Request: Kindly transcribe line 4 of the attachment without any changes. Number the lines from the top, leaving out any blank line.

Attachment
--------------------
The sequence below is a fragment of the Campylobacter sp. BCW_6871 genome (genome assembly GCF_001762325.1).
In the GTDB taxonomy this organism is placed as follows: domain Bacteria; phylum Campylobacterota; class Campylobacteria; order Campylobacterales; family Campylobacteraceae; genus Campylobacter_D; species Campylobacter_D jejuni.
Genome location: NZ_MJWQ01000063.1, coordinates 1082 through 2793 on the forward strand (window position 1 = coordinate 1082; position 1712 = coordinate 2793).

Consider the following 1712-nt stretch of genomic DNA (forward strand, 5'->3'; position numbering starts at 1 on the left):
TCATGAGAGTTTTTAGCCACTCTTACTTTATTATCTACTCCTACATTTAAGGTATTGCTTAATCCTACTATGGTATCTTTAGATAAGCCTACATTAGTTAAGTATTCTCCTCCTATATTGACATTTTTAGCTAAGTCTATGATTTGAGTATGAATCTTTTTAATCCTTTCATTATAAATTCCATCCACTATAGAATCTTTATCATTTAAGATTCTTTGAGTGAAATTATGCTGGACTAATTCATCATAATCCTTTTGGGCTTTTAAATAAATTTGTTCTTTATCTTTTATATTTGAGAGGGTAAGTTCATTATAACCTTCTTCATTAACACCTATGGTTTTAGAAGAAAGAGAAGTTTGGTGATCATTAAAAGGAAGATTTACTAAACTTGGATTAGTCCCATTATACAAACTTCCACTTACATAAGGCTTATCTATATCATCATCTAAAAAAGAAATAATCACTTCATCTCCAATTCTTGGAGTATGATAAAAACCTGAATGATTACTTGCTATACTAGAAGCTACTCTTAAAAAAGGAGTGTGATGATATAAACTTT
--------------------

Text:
Consider the following 1712-nt stretch of genomic DNA (forward strand, 5'->3'; position numbering starts at 1 on the left):